Published online by Cambridge University Press: 06 October 2020
SINCE 2007 I HAVE BEEN engaged in research into the representation of Islam and Muslims in German-speaking culture from the late Enlightenment to the early nineteenth century. Latterly I have also been working to make my material and themes, and my critical discussion of them, more relevant to nonacademic communities in the United Kingdom, despite my work's obvious anchoring in a historical and cultural context detached from that of contemporary Britain. This has taken the form of an ambitious public-facing project, which has run from 2015 to date. The project, which has trialed differing methods for making my work more widely accessible and beneficial to nonacademic audiences, has also been shaped by a series of wider political contexts within the United Kingdom and further afield. The first of these has been the growth in global Islamist terrorism and the rise of ISIS / the Islamic State, and wars in Iraq, Afghanistan, and Syria, as well as the resurgence of parochial nationalisms and populism within the political and media cultures of many Western democracies, often marked by Islamophobic rhetoric and treatments of Islam focused on its apparent “externality” and “otherness.” In this context, any academic work that seeks to impact the public sphere and raise awareness of how political forces shape the ways in which one culture views and represents another might be felt to be of broad social value.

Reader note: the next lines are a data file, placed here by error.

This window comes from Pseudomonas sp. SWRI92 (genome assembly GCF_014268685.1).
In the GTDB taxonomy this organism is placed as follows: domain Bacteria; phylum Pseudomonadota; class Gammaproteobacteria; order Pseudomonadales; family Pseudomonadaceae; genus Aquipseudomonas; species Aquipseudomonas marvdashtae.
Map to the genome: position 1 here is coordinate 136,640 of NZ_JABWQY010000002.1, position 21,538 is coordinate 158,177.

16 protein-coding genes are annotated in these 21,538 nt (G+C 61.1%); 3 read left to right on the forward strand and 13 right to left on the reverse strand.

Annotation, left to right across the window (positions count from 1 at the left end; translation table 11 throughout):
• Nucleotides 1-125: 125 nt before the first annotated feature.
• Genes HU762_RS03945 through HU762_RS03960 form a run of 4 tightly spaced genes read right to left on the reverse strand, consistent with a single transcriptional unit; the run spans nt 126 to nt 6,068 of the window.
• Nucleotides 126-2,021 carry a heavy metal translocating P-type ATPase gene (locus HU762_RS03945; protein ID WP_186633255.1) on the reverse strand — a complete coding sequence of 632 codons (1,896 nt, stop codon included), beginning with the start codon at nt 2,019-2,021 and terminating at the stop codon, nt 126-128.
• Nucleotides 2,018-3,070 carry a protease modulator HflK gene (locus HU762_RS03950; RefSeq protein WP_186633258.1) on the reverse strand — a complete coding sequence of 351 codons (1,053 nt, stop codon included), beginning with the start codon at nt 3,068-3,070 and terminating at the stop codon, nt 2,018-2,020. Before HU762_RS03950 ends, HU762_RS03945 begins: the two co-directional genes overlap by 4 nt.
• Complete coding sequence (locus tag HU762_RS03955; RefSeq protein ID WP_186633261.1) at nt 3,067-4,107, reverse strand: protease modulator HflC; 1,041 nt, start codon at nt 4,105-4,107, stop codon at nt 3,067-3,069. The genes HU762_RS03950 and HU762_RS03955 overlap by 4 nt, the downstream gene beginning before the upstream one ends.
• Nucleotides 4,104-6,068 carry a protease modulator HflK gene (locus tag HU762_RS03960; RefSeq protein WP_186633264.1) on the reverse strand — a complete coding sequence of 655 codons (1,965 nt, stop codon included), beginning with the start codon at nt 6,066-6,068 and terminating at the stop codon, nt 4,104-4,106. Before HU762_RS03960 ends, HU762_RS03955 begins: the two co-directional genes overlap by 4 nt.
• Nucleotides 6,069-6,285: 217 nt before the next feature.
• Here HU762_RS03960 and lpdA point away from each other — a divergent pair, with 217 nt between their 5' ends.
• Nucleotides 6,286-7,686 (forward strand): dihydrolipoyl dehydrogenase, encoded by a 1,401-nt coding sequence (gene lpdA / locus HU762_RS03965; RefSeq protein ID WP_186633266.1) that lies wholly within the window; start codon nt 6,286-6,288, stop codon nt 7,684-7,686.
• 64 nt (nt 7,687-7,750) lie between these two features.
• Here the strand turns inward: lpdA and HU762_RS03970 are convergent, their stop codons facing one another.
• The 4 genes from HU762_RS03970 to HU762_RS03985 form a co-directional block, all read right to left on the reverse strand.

Yet my work has also coincided with key developments within British academia referenced in this volume's introduction: the rise of the “impact” agenda, by which academics and their departments were compelled not only to submit research for peer-reviewed assessment but also to engage in project work that developed ways of extending and measuring its benefit to the nonacademic world. What is being termed in this volume as the natural “porosity” of the academy in its relationship to different sectors of society became, for a researcher working in my field and at this time, both a compulsion and an opportunity.
The project brought with it a number of requirements and challenges.
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